In the past year the Covid-19 pandemic has torn across many major industries and left in its wake a realisation that many different procedures and protocols need to be adapted for the “new normal.” These changes could not be more apparent than in the mining sector, as it has definitely not been spared from the adverse effects that the pandemic has brought.
Across all mines, new methods had to be introduced to ensure that social distancing is maintained to curb the spread of the virus. A mass outbreak on a mining site could spell a temporary disaster, as operations would have to grind to a halt. With this in mind, it is maybe no surprise that many companies are now implementing more remote operations of their sites through an increased use of technology, in both mining machinery and equipment. If anything, these changes were inevitable, due to the advancement of technology and the natural evolution of job roles to meet global trends.
However, it definitely feels as if the pandemic is increasing the rate and urgency with which these new procedures are adopted and this can bring extra challenges along the way. For example, a push towards more remote operation of sites can naturally cause employees to question their own job security and become resistant to change. Such unpredictable times can really stress the importance of having a solid compliance structure in place, to ensure operation within the law and to meet the best interests of all parties involved.
Q: How do you think the industry will change over the next 5 years?
A: We are starting to move people towards remote operation of the machinery. There is a lot of testing on different equipment to enable this remote operation. Some mining companies are also operating their machinery from a control room, which seems to be a new way forward. Digital and technological advancements are about to boom in South Africa and this paves the way forward for operations in the mining industry.
Q: How (if at all) have these changed since the Covid-19 pandemic?
A: There have been many challenges that arose due to Covid-19 in our daily operations. Managing staff numbers has been difficult and we often have to operate with skeleton staff to ensure social distancing practices. In addition to this, when personnel have tested positive for the virus, it means we have to restructure our team. These issues can interrupt the flow of productivity. However, if an employee is able to work from home, that is a great benefit because it allows for procedures to be completed without risking the health of the rest of the team. This is not something that happened before the pandemic. Prior to this, we all worked on the mine. Covid has forced us to look to technology as a means to continue our operations. There is also a greater degree of urgency towards this now.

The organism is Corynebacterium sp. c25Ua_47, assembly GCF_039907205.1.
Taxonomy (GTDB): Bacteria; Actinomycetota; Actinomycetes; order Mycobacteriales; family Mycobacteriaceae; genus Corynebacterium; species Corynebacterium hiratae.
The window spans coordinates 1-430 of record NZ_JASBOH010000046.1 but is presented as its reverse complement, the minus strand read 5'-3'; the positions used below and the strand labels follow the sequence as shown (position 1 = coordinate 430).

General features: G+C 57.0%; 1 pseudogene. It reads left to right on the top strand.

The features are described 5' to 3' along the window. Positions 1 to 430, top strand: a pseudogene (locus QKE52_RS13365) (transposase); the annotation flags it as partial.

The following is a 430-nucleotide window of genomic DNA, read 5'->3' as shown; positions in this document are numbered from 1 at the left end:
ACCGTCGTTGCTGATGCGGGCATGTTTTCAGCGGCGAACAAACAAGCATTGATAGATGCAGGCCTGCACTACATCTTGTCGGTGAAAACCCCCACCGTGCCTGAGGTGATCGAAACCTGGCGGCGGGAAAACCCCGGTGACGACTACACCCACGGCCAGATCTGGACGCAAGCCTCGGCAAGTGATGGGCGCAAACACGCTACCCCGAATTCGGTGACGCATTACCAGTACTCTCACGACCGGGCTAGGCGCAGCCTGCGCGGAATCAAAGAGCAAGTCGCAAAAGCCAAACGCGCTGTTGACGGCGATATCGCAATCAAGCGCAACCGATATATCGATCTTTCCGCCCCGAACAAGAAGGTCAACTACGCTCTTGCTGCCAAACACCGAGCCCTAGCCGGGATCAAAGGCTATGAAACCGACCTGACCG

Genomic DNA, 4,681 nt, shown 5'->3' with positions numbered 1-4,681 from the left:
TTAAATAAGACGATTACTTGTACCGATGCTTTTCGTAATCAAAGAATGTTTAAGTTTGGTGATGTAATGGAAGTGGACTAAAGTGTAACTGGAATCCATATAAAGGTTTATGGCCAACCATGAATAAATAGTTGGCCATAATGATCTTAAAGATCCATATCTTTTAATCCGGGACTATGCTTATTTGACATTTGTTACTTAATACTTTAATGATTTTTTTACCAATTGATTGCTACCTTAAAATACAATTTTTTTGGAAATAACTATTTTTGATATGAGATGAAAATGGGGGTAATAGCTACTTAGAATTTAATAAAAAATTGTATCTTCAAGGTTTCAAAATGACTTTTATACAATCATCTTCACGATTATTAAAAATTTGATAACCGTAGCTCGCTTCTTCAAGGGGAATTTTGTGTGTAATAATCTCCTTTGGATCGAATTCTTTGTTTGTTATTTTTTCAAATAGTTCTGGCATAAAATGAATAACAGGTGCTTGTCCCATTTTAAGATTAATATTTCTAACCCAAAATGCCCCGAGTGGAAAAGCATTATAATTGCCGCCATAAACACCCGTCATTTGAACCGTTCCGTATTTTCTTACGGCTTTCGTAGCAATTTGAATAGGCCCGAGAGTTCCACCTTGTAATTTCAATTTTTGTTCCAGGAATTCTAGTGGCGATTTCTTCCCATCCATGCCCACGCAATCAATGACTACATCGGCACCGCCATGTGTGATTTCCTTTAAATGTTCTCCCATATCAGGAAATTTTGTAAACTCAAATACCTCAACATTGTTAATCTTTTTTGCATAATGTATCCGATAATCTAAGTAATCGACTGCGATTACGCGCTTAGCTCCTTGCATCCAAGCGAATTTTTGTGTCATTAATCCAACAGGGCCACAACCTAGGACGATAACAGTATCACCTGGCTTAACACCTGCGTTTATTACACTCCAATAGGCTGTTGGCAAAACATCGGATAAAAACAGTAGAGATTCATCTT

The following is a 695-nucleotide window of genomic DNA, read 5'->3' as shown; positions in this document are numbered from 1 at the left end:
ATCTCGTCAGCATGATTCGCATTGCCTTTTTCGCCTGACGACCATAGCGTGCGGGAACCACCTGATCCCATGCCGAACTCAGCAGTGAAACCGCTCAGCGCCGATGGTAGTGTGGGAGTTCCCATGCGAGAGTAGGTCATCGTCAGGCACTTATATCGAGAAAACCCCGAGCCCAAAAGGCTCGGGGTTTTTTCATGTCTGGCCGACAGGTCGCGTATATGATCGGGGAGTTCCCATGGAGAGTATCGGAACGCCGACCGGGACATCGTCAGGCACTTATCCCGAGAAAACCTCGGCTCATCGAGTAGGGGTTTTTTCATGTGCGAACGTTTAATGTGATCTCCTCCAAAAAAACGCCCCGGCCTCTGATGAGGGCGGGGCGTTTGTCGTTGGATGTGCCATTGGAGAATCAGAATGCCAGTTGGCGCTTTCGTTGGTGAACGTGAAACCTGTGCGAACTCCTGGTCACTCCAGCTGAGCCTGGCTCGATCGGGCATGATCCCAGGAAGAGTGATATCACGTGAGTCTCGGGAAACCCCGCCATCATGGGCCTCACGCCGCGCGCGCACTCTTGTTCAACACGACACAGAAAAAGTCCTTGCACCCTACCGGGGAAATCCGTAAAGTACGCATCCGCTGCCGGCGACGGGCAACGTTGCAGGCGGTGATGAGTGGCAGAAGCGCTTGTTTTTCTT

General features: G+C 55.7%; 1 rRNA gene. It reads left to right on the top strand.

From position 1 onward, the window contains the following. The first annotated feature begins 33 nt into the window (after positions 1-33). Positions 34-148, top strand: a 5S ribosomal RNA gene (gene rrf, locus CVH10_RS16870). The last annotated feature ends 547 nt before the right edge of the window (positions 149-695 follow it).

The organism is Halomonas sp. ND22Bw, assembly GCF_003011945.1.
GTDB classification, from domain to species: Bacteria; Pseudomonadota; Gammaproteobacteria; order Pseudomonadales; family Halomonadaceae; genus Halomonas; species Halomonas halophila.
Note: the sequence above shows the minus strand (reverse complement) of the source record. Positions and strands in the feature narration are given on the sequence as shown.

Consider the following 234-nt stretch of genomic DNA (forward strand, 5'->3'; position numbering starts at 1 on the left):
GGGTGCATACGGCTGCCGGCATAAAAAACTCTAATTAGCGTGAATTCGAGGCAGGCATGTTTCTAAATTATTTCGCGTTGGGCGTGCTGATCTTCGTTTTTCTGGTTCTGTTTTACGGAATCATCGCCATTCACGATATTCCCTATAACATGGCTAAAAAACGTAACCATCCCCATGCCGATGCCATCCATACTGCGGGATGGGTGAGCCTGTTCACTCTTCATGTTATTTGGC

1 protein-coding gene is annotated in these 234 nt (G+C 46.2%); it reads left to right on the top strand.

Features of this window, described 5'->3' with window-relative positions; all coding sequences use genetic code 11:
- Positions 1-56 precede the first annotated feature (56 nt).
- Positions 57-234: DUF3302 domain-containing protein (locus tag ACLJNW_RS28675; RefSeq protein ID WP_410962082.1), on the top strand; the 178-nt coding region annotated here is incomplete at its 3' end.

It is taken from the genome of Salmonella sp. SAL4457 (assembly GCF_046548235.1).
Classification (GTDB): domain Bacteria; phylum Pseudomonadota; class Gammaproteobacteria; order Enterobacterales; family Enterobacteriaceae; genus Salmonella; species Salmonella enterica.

Q: What are the typical challenges that you face with the establishment, management or implementation of a mining site?
A: The biggest challenge that has started to pop up is due to increased remote operation. Objections can arise especially from a unionised point of view. There is a fear from personnel of how this will affect their job security. There is concern that less employees will be needed to continue operations in this new environment. With a control room, some people may worry where their operating role and job lies. The challenge is therefore going to be providing clarity to the team on the way forward and how we plan to operate through these difficult times.
Q: How is your compliance team structured today to meet compliance objectives, and how do you think it will look in a few years time?
A: We have a document management system to keep track of our ISO certifications, so that our documentation is updated and kept in line with these standards. We are currently certified with ISO 9001:2015 Quality Management, ISO 14001:2015 Environmental Management and ISO 45001:2018 Occupational Health and Safety. We also use Isometrix, a non-conformance reporting system (and partners of Libryo), which I am responsible for implementing. I also coordinate the internal auditing process, during which we make use of an electronic SharePoint system and this is revised every 3 years. Furthermore, we are moving to get any and all legal appointments on the SharePoint. Libryo is a really useful tool to use alongside our system, since it lets us review regulations and stay on top of legal updates that pertain to us. We also have a legal consultant that comes into the mine 3 times a month. They are responsible for communicating with and training our management staff, whether it is legal awareness or legal liability training. This allows the consultant to conduct an overall assessment to make sure we are operating within our compliance structure.